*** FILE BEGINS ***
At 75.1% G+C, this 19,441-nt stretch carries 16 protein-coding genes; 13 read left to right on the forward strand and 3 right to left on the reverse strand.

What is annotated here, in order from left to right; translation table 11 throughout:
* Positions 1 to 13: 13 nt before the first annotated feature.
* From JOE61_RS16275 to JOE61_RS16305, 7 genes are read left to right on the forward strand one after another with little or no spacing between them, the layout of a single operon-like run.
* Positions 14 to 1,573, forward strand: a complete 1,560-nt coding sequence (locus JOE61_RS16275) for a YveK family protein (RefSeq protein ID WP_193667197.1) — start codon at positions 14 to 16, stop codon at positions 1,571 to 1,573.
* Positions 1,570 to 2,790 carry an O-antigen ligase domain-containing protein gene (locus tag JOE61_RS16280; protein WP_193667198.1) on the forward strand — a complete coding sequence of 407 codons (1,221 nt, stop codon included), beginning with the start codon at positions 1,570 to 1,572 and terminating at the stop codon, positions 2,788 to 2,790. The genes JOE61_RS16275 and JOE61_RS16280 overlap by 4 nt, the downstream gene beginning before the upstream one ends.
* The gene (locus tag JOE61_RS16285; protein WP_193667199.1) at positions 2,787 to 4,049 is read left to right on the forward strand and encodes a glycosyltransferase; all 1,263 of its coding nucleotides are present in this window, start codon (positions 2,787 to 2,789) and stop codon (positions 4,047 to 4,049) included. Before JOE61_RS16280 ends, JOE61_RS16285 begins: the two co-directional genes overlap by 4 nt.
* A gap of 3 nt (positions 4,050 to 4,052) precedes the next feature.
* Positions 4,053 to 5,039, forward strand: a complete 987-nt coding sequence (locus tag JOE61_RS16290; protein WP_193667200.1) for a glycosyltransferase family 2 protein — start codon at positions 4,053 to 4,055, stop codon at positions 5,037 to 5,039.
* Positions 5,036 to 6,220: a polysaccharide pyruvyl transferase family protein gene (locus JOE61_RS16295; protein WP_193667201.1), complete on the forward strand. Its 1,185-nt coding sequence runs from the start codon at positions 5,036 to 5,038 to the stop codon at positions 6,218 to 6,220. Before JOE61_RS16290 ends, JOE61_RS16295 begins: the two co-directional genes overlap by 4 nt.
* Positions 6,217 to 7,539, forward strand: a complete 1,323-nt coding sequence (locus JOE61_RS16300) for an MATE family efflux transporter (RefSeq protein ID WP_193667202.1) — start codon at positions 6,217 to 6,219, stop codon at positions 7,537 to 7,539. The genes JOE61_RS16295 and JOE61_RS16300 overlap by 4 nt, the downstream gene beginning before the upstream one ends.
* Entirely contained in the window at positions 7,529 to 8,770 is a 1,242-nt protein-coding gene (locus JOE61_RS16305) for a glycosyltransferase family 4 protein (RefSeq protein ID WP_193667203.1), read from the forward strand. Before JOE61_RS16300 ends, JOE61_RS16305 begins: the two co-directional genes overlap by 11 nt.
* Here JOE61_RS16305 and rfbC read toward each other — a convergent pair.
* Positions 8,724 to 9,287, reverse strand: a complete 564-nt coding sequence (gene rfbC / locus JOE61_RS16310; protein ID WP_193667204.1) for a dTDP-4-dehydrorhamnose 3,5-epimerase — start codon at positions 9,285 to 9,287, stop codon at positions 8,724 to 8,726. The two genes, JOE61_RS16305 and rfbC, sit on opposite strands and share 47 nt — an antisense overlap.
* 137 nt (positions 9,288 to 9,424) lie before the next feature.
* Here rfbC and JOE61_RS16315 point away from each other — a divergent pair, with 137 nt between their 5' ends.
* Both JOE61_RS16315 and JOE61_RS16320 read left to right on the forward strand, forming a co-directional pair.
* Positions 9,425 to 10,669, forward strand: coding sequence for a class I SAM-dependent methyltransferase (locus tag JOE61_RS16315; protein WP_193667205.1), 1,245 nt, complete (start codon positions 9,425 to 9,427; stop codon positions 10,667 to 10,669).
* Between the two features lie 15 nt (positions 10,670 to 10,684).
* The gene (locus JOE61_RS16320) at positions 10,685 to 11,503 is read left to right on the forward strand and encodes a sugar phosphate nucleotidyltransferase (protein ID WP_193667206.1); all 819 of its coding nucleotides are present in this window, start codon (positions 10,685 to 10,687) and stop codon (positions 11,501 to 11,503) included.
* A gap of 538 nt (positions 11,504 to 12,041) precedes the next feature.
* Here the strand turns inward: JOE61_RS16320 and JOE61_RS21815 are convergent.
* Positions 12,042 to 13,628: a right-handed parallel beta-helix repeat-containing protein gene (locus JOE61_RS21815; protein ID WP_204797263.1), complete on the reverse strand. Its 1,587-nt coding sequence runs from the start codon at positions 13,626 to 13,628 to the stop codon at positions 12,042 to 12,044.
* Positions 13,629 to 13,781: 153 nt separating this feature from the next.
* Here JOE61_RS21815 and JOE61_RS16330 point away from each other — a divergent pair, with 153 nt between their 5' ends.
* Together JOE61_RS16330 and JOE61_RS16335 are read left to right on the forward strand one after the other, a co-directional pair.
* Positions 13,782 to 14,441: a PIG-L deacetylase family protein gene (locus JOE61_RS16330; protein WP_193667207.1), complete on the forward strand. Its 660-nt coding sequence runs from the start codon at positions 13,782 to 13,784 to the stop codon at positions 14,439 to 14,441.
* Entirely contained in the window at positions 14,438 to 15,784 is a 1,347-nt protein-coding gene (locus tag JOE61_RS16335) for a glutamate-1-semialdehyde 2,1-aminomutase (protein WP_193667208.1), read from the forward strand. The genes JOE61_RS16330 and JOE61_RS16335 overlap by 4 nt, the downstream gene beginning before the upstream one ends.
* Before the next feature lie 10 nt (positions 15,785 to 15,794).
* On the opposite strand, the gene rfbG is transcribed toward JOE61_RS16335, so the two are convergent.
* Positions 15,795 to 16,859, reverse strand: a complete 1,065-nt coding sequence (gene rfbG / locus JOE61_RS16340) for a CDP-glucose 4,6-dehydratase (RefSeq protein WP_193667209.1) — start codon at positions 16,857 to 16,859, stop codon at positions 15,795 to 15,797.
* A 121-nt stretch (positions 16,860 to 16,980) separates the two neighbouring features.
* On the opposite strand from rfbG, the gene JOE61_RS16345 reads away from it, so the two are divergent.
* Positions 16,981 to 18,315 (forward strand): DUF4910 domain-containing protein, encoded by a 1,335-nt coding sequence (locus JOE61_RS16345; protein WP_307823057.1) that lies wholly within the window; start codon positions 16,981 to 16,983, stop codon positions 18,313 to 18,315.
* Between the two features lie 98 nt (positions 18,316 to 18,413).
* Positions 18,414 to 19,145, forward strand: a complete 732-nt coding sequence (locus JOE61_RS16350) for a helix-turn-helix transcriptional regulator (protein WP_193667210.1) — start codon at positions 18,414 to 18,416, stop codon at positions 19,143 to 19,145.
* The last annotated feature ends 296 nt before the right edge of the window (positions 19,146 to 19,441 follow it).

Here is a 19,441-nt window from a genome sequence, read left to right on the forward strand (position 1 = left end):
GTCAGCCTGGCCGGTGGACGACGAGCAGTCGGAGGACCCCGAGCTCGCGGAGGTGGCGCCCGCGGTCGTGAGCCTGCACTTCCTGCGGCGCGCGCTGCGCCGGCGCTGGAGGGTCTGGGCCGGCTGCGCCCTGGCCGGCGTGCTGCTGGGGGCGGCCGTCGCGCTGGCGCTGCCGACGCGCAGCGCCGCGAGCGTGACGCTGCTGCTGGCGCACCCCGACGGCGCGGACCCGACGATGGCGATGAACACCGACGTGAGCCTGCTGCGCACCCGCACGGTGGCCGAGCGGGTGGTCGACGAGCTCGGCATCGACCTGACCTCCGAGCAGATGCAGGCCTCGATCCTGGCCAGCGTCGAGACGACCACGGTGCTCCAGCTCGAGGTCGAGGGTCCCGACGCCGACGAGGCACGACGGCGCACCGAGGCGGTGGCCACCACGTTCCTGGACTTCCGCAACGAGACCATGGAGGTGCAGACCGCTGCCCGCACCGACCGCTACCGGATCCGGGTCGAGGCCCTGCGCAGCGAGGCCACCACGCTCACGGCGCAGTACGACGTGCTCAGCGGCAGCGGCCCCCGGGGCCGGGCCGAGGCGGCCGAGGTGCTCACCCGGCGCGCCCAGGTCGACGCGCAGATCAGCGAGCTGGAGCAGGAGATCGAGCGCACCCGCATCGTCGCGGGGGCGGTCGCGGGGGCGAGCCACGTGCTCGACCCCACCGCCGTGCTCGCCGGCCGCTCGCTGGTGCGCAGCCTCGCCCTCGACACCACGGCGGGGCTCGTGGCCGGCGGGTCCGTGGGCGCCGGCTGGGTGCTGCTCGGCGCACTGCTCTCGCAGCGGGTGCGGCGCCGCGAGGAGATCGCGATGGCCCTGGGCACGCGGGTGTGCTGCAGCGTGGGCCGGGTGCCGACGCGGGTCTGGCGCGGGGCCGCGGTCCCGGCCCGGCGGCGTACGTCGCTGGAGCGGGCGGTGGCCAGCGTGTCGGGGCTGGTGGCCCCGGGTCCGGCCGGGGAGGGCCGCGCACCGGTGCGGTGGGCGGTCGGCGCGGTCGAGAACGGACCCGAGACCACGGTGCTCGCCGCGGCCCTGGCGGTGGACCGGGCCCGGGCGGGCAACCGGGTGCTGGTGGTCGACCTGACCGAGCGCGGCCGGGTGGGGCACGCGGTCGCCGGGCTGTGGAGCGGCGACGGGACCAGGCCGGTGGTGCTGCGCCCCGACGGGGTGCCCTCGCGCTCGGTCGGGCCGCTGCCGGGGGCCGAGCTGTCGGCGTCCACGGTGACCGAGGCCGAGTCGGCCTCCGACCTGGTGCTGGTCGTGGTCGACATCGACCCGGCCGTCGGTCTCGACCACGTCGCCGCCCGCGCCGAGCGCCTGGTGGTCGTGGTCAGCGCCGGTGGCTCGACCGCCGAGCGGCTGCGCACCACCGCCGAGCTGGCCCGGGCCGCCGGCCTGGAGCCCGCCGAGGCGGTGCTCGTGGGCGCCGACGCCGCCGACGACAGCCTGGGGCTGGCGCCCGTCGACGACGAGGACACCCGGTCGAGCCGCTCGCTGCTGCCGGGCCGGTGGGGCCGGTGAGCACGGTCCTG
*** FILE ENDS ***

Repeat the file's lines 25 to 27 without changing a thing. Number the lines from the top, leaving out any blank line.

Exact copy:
* Here JOE61_RS21815 and JOE61_RS16330 point away from each other — a divergent pair, with 153 nt between their 5' ends.
* Together JOE61_RS16330 and JOE61_RS16335 are read left to right on the forward strand one after the other, a co-directional pair.
* Positions 13,782 to 14,441: a PIG-L deacetylase family protein gene (locus JOE61_RS16330; protein WP_193667207.1), complete on the forward strand. Its 660-nt coding sequence runs from the start codon at positions 13,782 to 13,784 to the stop codon at positions 14,439 to 14,441.